In this respect, reference to FIG. 8 illustrates the makeup of the bow unit 214 and in which case all of the parts are formed of paperboard preferably corrugated kraft board or the like which is fiberglassed and resin impregnated or resin coated for reinforcement and waterproofing of the same in similar fashion to the prior embodiment. The bow unit 214 consists essentially of a bow unit rear panel 218, a lateral bulkhead 220, a bow panel 222, a bottom panel 224, a deck insert panel 226. a pair of T-shaped longitudinal bulkheads 228 and triangular sidewall assemblies 230, these elements acting as extensions of hull units as illustrated in FIG. 8, and lying above horizontal panel 232. In this respect, the bow unit rear panel 218 includes an essentially vertical bulkhead or wall portion 234, which joins an integral deck portion 236, as defined by fold line 238, the edge configuration to the deck section 236 being irregular but conforming to that of the bow panel 222. The vertical wall 234 of the rear panel 218 is adhesively and sealably affixed to the leading end of the foremost hull unit 10 in the same manner as the prior embodiment. Also fixed appropriately to the bow unit rear panel, that is, both to the under side of the deck portion 236 and the forward side of the vertical wall 234 are triangular sidewall assemblies 230 which are configured identicially to assemblies 78 of the prior embodiment. There is also provided an oblique lateral bulkhead 220 which is essentially rectangular in configuration and terminates at its upper end in a mounting flap 240 which is affixed to the underside of the deck portion 236 of rear panel 218. A specially configured bow panel 222 constituting side by side V-shaped portions is affixed to the forward side of the lateral bulkhead 220, the bow panel being formed of a single sheet of specially configured and bent fiberglass reinforced and resin impregnated paperboard sheet 241 with fold lines 242, 244, 246, 248, 250 and 252 defining walls 243, 245. 247, 249, 251, 253 and 255 bent into multiple V form to provide two deep V bow portions. In this respect, fold lines 254 and 256 permit triangular deck sections 258 to be joined at apices 260 and held in position by a deck insert panel 226, panel 226 being generally diamond shaped in plan configuration. In this respect, triangular portions 258 of the bow panel 220 and the deck insert panel 226 are provided with integral depending tabs 262 which may be adhesively fixed to each other to securely locate the deck unit insert panel within opening 264. Further, preferably. the deck insert panel 226 cooperates with triangular panel walls 258 to form a two-ply deck portion at the extreme forward end of the bow when the deck portion 236 of bow unit rear wall 218 overlies the same and is suitably adhesively affixed thereto by a resin adhesive or the like.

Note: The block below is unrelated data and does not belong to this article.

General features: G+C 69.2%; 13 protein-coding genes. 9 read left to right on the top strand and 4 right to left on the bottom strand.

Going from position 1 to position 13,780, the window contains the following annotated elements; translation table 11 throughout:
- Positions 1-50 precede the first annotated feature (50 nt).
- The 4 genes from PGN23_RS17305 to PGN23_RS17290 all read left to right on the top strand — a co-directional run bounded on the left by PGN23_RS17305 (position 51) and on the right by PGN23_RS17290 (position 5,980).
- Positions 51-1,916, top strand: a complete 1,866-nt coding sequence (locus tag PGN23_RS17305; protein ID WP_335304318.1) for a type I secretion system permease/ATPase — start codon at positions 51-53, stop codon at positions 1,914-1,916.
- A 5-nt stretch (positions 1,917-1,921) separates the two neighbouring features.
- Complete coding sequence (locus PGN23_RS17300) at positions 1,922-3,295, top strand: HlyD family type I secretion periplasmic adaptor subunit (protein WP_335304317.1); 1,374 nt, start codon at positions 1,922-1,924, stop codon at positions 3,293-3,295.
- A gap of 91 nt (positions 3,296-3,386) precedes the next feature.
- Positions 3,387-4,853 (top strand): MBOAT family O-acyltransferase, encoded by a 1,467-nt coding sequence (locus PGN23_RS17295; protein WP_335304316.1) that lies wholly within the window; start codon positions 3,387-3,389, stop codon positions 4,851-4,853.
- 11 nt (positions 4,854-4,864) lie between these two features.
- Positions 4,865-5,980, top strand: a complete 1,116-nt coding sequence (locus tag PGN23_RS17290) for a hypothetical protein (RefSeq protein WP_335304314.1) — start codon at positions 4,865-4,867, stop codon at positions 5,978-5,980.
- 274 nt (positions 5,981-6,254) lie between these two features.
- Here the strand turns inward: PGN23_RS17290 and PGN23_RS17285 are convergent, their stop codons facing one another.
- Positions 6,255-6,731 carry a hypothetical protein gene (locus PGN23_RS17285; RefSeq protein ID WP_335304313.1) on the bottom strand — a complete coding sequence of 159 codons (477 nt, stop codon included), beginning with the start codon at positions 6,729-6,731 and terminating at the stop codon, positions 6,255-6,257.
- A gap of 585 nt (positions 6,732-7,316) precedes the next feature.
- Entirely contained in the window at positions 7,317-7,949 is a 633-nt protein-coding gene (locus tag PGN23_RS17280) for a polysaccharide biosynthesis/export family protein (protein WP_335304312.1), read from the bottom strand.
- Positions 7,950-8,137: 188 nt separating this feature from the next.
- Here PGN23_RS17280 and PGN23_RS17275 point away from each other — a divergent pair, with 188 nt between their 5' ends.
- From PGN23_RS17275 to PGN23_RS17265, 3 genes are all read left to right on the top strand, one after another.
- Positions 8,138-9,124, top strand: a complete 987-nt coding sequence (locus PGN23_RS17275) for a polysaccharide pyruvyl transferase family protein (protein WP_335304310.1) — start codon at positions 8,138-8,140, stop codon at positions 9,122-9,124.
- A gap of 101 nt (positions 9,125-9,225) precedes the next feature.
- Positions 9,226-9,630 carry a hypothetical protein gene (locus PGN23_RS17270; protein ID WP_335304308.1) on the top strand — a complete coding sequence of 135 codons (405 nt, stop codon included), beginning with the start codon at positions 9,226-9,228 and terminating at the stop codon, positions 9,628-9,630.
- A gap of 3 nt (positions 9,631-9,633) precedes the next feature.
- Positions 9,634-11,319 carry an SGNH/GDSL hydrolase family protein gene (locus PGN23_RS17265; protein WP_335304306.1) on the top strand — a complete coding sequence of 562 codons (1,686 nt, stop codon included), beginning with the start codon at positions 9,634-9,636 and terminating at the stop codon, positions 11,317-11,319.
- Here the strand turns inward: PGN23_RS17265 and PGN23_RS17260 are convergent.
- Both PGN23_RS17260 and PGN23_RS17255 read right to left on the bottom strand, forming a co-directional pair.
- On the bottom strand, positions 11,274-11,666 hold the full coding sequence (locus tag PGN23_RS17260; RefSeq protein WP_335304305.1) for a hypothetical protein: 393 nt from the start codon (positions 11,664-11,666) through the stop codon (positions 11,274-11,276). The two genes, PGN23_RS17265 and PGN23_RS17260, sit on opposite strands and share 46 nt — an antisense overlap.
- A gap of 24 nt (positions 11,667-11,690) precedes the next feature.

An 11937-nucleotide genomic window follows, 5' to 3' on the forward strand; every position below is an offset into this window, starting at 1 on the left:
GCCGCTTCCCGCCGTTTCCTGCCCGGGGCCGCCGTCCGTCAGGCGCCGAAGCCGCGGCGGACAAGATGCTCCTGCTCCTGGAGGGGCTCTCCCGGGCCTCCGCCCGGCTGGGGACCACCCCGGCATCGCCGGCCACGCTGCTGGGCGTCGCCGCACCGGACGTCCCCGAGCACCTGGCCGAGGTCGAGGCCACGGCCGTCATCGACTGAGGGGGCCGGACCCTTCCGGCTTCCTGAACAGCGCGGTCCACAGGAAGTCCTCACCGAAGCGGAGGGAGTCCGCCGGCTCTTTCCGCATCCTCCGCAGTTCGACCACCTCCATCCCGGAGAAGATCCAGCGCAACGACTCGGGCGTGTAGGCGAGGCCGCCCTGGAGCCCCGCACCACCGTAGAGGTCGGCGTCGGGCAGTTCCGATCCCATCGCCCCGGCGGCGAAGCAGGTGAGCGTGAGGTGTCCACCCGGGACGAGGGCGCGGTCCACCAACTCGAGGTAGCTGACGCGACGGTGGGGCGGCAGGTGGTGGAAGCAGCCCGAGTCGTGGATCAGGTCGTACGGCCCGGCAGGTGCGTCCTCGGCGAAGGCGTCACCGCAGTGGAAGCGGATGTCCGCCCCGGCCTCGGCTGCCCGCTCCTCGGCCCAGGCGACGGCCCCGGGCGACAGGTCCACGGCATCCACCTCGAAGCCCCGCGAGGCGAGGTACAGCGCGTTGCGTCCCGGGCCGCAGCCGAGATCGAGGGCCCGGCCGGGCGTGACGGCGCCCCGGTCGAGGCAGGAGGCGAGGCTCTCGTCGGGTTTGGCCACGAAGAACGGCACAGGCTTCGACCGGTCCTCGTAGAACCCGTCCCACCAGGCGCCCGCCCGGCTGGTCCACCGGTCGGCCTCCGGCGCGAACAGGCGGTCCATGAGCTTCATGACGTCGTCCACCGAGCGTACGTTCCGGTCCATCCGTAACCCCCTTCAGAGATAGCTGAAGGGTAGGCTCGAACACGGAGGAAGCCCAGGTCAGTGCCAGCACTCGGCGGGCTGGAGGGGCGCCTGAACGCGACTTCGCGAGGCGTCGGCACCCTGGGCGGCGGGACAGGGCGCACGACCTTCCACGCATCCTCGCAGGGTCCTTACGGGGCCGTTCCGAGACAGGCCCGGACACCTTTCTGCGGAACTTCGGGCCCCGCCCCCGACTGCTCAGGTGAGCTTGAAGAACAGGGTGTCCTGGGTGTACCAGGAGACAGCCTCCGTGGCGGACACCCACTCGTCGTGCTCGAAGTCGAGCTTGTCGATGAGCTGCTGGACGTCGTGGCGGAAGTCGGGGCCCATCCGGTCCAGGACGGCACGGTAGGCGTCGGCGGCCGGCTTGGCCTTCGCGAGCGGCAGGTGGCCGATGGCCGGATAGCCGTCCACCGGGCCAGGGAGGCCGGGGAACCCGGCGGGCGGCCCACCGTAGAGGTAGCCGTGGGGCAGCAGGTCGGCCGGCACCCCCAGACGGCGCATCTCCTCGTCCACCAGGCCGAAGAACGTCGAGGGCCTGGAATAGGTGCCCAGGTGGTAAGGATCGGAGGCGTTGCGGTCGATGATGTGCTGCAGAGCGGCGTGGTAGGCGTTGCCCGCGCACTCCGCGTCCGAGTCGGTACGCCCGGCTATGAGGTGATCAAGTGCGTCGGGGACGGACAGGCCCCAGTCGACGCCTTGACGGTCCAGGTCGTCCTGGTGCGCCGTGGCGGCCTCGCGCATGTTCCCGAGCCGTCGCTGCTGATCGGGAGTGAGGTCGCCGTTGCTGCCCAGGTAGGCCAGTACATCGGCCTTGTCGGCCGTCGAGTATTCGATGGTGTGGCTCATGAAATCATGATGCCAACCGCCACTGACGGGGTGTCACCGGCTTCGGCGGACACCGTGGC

A bottom panel 224 which consists essentially of two triangular shaped wall portions 266, joined together by a vertical flange or tab 268, spans the lateral width of the hull. The triangular shaped wall portions 266 fit within the V-shaped opening defined by edges 288 of the bow panel 222 at the bottom thereof, with frustotriangular tabs 270 being fixed to respective bow panel walls 243, 245, 253, and 255 on the inside thereof and held by suitable adhesive. In turn, the bottom panel 124 rests on subflooring sheet 232 which is affixed to the bottom of hull units 10.
Sheet 232 forms part of double V hull panel 216. In this respect, reference to FIGS. 6 and 7 more clearly illustrates the nature and makeup of hull panel 216. Sheet 232 is provided with fold lines 274 at each lateral edge and further fold lines at 276 and 278 such that this single sheet of fiberglass reinforced and resin impregnated paperboard is folded back on itself with its edges 280 merging as seen in FIG. 6. Longitudinal mounting flanges or tabs 282 formed thereby permit the single sheets to be affixed to itself to define parallel V-shaped cavities 283 of varying depth which increase from the aft end of the boat forward. At the forward end, the hull panel 216 is provided with integral, oblique sidewalls 284 which meet at a center line 286 corresponding to fold lines 242 and 252 and merge into the V- shaped portions of bow panel 220. With respect thereto, the oblique wall portions 284 of hull panel 216 may be provided with integral tabs at their edges which abut to form center line 286 and at their edges 28! to permit the hull panel 216 at this point to be affixed to its base wall in like manner to the prior embodiment. Foamed plastic fills both the hull unit walls and also both cavities 283 of the double V hull panel 216 to impart structural rigidity and provide buoyancy to the boat. Preferably, epoxy adhesive or similar glue or the like which is waterproof is liberally spread on the surfaces to be joined to achieve adhesive coupling by curing the same.